Brief History : This temple was built during Vijayanagar Dynasty most probably by a local Governor Timmanaidu in the 16th century A.D It is dedicated to Vishnu, stands in a high-walled enclosure and faces the East. The ruined lofty Gopuram of the enclosure is built of stone below and brick above, the basement is richly carved with sculptures. The art exhibited on the pillars of the mandapa is grand. The work on the outer walls of the shrine consists of a large number of sculptures representing scenes from the Ramayana, Mahabharata and the Puranas.

Monument No: 23


Location: Tadapatri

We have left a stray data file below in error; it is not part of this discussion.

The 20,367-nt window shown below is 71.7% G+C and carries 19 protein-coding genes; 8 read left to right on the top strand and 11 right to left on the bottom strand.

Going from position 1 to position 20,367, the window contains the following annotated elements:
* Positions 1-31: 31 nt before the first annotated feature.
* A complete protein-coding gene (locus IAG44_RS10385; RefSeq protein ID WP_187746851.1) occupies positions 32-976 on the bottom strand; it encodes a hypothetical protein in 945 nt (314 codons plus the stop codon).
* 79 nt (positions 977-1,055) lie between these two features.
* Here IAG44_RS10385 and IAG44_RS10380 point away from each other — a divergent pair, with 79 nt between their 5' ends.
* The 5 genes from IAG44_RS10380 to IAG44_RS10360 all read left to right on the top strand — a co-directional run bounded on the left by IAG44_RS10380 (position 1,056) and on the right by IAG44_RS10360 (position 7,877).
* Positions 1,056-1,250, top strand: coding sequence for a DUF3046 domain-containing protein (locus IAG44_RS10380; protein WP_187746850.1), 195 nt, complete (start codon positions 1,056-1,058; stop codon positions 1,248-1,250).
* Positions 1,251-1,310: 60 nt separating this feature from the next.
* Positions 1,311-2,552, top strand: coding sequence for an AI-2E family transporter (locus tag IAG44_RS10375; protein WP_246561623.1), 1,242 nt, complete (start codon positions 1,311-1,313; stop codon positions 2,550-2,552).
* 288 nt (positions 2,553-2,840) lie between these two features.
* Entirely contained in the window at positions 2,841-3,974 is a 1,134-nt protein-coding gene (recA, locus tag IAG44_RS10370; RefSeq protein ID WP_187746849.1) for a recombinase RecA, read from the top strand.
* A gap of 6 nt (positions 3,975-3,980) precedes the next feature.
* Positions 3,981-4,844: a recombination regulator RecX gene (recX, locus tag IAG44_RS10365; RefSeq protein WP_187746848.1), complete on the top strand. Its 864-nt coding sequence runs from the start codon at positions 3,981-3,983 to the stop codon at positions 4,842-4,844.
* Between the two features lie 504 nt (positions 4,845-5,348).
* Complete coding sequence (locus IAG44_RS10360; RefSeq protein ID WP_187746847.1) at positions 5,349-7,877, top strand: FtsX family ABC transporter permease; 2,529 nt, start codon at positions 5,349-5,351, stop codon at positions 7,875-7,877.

Brief History : This grand edifice stands in a high-walled enclosure picturesquely situated on the edge of the Pennar River. It was built during the Vijayanagar period most probably by a local Governor Timmanaidu in the 16th century AD . The two large Gopurams on the North and South side of the temple- enclosure are among the finest architectural works executed during the Vijayanagar dynasty. The sculpture carved on the lower parts and upto the cornices of both the Gopurams, is cut with exquisite sharpness and precision.